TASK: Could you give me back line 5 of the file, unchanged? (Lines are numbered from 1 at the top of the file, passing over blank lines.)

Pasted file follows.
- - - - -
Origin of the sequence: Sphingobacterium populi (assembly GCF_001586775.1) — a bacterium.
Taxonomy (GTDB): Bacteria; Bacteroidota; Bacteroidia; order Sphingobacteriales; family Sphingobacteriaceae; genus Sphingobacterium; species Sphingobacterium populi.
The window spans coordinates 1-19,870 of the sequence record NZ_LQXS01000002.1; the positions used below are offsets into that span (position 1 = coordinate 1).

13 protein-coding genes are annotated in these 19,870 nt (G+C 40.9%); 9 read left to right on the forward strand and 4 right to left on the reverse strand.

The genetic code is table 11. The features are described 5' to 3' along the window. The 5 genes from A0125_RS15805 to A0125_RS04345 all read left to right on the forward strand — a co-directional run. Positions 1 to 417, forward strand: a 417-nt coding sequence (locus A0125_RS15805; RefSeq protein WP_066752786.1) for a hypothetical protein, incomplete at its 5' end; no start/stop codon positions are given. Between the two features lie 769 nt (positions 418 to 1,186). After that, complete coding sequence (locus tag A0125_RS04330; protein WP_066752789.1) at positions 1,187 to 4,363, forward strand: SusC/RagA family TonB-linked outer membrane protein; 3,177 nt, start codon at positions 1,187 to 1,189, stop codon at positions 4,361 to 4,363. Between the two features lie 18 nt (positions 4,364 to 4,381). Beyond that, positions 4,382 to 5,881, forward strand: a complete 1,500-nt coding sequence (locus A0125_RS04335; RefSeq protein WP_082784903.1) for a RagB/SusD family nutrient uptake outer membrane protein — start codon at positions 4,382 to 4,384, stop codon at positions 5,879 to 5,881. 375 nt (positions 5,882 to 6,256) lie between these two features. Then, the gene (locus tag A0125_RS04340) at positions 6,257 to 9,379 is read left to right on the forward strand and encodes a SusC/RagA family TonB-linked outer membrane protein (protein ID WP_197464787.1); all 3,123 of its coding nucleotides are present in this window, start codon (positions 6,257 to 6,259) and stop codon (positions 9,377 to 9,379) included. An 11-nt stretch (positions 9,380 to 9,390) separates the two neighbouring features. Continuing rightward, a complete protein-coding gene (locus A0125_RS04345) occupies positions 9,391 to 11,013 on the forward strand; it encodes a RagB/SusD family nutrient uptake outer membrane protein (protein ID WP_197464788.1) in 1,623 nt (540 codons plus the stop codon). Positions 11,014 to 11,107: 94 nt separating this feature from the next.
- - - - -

The genetic code is table 11. The features are described 5' to 3' along the window. The 5 genes from A0125_RS15805 to A0125_RS04345 all read left to right on the forward strand — a co-directional run. Positions 1 to 417, forward strand: a 417-nt coding sequence (locus A0125_RS15805; RefSeq protein WP_066752786.1) for a hypothetical protein, incomplete at its 5' end; no start/stop codon positions are given. Between the two features lie 769 nt (positions 418 to 1,186). After that, complete coding sequence (locus tag A0125_RS04330; protein WP_066752789.1) at positions 1,187 to 4,363, forward strand: SusC/RagA family TonB-linked outer membrane protein; 3,177 nt, start codon at positions 1,187 to 1,189, stop codon at positions 4,361 to 4,363. Between the two features lie 18 nt (positions 4,364 to 4,381). Beyond that, positions 4,382 to 5,881, forward strand: a complete 1,500-nt coding sequence (locus A0125_RS04335; RefSeq protein WP_082784903.1) for a RagB/SusD family nutrient uptake outer membrane protein — start codon at positions 4,382 to 4,384, stop codon at positions 5,879 to 5,881. 375 nt (positions 5,882 to 6,256) lie between these two features. Then, the gene (locus tag A0125_RS04340) at positions 6,257 to 9,379 is read left to right on the forward strand and encodes a SusC/RagA family TonB-linked outer membrane protein (protein ID WP_197464787.1); all 3,123 of its coding nucleotides are present in this window, start codon (positions 6,257 to 6,259) and stop codon (positions 9,377 to 9,379) included. An 11-nt stretch (positions 9,380 to 9,390) separates the two neighbouring features. Continuing rightward, a complete protein-coding gene (locus A0125_RS04345) occupies positions 9,391 to 11,013 on the forward strand; it encodes a RagB/SusD family nutrient uptake outer membrane protein (protein ID WP_197464788.1) in 1,623 nt (540 codons plus the stop codon). Positions 11,014 to 11,107: 94 nt separating this feature from the next.